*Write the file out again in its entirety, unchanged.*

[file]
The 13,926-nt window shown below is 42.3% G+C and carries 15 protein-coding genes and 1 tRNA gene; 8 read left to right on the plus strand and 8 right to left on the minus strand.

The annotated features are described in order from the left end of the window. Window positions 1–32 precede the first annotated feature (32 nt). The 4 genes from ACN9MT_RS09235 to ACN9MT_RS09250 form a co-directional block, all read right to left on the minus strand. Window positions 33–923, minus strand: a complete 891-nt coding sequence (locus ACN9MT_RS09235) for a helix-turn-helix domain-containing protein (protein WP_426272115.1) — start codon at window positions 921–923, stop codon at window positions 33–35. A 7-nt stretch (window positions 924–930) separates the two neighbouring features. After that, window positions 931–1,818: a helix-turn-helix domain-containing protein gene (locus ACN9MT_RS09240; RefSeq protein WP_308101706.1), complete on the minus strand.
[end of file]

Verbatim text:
The 13,926-nt window shown below is 42.3% G+C and carries 15 protein-coding genes and 1 tRNA gene; 8 read left to right on the plus strand and 8 right to left on the minus strand.

The annotated features are described in order from the left end of the window. Window positions 1–32 precede the first annotated feature (32 nt). The 4 genes from ACN9MT_RS09235 to ACN9MT_RS09250 form a co-directional block, all read right to left on the minus strand. Window positions 33–923, minus strand: a complete 891-nt coding sequence (locus ACN9MT_RS09235) for a helix-turn-helix domain-containing protein (protein WP_426272115.1) — start codon at window positions 921–923, stop codon at window positions 33–35. A 7-nt stretch (window positions 924–930) separates the two neighbouring features. After that, window positions 931–1,818: a helix-turn-helix domain-containing protein gene (locus ACN9MT_RS09240; RefSeq protein WP_308101706.1), complete on the minus strand.